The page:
We had the good fortune of connecting with Lauren Carmen and we’ve shared our conversation below.

Hi Lauren, how has your perspective on work-life balance evolved over time?
Work life balance is a challenge! Especially in the performing arts sector, where often their work is your employers’ passion project, and work/your desire to set it down and be a human sometimes can be taken as a personal affront. When I was performing as a professional ballet dancer more, I was full-time with one company any given season, so could give my every-waking moment toward the job when needed. However, as a freelance costume designer now, at any given moment I tend to have around seven different projects that I’m costuming, usually all with different groups, so even if I wanted to I could not give each project around-the-clock love. Nor is it healthy to, long-term, I believe!

I actually got a dog to help with this, most ironically, at a moment in my career you’re arguably not well-suited to bringing home a puppy. I love dogs, and wanted one someday, but got to thinking and realized 1) the perfect moment rarely arrives, you have to just make the decision and make it happen, and 2) I have a hard time setting down work to do things to take care of myself, but an easier time stopping to care for others for whom I’m responsible. In the case of having a dog, what she needs (to take walks, going outside for fresh air, to stop for food breaks, social interaction, etc.) is actually exactly what I should be doing for myself anyways, and brings tremendous joy. It’s been great! Toulouse (my Yorkshire terrier) comes with me almost everywhere, into costume shops, to dance & opera rehearsals, into theaters for tech, etc. and its nice to watch the energy of the room change as others allow themselves to stop and recharge for just a moment to say hi to her before returning to work, re-invigorated. Learning from her, I really try to take more moments throughout the day/week to do things that refill my battery and make me work better/faster: pilates in the morning, making a whole proper recipe for dinner most nights during the week, etc.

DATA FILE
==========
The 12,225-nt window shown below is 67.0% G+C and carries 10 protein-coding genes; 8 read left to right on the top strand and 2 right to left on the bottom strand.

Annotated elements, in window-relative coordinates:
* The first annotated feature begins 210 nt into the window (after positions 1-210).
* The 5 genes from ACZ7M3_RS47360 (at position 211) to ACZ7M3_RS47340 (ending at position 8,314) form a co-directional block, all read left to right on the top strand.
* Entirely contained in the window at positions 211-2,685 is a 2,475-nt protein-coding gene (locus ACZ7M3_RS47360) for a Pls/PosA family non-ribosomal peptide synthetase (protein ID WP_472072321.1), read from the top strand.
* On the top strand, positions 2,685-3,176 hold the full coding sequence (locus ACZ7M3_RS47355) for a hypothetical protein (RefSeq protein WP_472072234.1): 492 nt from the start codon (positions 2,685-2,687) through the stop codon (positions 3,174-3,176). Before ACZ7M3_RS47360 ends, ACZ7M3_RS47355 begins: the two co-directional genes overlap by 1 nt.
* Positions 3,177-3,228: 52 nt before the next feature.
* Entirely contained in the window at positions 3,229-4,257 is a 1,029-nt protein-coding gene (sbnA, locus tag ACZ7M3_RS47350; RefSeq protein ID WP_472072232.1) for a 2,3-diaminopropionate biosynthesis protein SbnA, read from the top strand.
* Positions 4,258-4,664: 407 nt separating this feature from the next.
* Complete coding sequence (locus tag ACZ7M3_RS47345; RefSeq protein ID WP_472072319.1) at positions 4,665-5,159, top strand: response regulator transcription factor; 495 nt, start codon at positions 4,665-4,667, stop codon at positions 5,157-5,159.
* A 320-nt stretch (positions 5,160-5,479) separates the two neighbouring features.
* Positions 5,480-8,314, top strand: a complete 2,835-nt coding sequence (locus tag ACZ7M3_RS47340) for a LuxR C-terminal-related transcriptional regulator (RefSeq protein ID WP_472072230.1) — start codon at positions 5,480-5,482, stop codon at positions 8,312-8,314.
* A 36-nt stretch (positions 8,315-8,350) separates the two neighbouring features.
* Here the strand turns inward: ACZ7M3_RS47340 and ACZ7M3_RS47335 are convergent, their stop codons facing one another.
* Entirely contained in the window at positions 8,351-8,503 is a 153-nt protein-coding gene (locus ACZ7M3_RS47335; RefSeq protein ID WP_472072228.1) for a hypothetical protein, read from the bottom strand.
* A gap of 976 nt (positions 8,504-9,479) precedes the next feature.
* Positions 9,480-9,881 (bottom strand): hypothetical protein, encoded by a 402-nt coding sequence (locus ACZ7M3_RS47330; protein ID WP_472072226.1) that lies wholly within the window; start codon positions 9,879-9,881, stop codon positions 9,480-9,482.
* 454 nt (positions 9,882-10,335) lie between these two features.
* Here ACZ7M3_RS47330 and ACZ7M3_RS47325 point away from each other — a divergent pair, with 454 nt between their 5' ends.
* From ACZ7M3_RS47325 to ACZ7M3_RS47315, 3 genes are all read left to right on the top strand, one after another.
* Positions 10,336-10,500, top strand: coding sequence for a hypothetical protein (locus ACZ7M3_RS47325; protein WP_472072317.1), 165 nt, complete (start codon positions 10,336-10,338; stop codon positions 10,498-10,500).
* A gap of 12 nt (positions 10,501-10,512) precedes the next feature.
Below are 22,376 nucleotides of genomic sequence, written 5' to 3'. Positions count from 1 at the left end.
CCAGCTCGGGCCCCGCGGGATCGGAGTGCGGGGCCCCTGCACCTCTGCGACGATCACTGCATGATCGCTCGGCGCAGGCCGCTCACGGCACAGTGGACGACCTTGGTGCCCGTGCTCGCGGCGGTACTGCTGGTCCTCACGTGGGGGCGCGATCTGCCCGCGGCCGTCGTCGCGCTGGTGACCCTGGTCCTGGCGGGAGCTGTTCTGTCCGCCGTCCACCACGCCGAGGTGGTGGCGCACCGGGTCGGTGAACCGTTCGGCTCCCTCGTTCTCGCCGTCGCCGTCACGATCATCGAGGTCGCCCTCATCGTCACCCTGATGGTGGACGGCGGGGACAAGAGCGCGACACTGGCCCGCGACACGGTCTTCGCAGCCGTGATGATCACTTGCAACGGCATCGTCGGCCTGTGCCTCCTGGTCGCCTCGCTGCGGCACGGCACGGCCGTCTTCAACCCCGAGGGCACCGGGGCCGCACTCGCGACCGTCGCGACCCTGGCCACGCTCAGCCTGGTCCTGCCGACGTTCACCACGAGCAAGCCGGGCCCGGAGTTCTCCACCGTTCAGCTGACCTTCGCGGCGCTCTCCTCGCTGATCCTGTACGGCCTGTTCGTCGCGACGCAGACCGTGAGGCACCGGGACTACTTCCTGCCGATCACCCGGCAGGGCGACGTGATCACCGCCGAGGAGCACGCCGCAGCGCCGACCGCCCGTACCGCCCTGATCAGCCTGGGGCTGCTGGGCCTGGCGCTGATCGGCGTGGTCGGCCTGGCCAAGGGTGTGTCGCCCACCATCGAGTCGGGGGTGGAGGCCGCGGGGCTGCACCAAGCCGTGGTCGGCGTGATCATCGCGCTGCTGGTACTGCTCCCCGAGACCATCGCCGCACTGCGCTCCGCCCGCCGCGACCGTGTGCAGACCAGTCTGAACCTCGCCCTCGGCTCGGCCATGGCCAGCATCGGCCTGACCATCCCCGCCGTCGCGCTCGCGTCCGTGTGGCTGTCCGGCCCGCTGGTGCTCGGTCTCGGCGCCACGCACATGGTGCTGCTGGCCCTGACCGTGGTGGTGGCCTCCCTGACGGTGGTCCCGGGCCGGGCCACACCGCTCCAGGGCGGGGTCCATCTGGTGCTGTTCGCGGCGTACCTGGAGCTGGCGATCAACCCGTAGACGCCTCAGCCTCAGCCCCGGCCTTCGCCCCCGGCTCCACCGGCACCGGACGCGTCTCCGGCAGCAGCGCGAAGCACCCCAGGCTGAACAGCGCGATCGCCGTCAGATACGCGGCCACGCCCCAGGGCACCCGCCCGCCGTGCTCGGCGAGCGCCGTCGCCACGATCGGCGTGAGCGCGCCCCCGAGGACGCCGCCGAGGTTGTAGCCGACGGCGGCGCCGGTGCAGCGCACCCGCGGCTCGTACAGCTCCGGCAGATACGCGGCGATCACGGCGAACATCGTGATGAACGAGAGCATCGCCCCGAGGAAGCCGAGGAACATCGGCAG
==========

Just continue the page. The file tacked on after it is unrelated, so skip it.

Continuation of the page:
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Let’s talk shop? Tell us more about your career, what can you share with our community?
I am tremendously determined, and tremendously curious, and I think those two attributes (paired with a thick skin, professionally) have really helped me out. When I was younger (elementary school aged) I spent my after-school time taking dance classes, researching training programs, ways to better my craft and studying the history of the art form. I was pretty nerdy about it, but I learned a lot at a young age, and was forming goals of how to get where I wanted to go. As I got older this expanded to include costume, and is still how I think– spending free time trying to eat more art, go to museums/shows, reading art history books etc.